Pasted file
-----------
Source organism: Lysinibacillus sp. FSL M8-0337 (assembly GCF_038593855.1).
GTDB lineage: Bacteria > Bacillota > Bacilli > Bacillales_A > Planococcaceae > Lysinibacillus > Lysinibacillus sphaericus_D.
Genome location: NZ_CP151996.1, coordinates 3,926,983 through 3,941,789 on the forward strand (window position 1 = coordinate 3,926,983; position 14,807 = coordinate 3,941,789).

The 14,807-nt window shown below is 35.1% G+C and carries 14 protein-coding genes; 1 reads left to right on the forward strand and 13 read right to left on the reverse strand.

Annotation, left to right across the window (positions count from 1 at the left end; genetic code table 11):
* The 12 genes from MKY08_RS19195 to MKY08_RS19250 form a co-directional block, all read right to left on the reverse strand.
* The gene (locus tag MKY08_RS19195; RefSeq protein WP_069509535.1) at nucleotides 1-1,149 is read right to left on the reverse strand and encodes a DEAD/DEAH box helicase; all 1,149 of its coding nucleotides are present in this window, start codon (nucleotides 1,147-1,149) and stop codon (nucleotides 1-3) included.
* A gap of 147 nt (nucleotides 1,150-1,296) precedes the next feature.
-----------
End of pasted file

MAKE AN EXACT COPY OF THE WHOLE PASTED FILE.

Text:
Source organism: Lysinibacillus sp. FSL M8-0337 (assembly GCF_038593855.1).
GTDB lineage: Bacteria > Bacillota > Bacilli > Bacillales_A > Planococcaceae > Lysinibacillus > Lysinibacillus sphaericus_D.
Genome location: NZ_CP151996.1, coordinates 3,926,983 through 3,941,789 on the forward strand (window position 1 = coordinate 3,926,983; position 14,807 = coordinate 3,941,789).

The 14,807-nt window shown below is 35.1% G+C and carries 14 protein-coding genes; 1 reads left to right on the forward strand and 13 read right to left on the reverse strand.

Annotation, left to right across the window (positions count from 1 at the left end; genetic code table 11):
* The 12 genes from MKY08_RS19195 to MKY08_RS19250 form a co-directional block, all read right to left on the reverse strand.
* The gene (locus tag MKY08_RS19195; RefSeq protein WP_069509535.1) at nucleotides 1-1,149 is read right to left on the reverse strand and encodes a DEAD/DEAH box helicase; all 1,149 of its coding nucleotides are present in this window, start codon (nucleotides 1,147-1,149) and stop codon (nucleotides 1-3) included.
* A gap of 147 nt (nucleotides 1,150-1,296) precedes the next feature.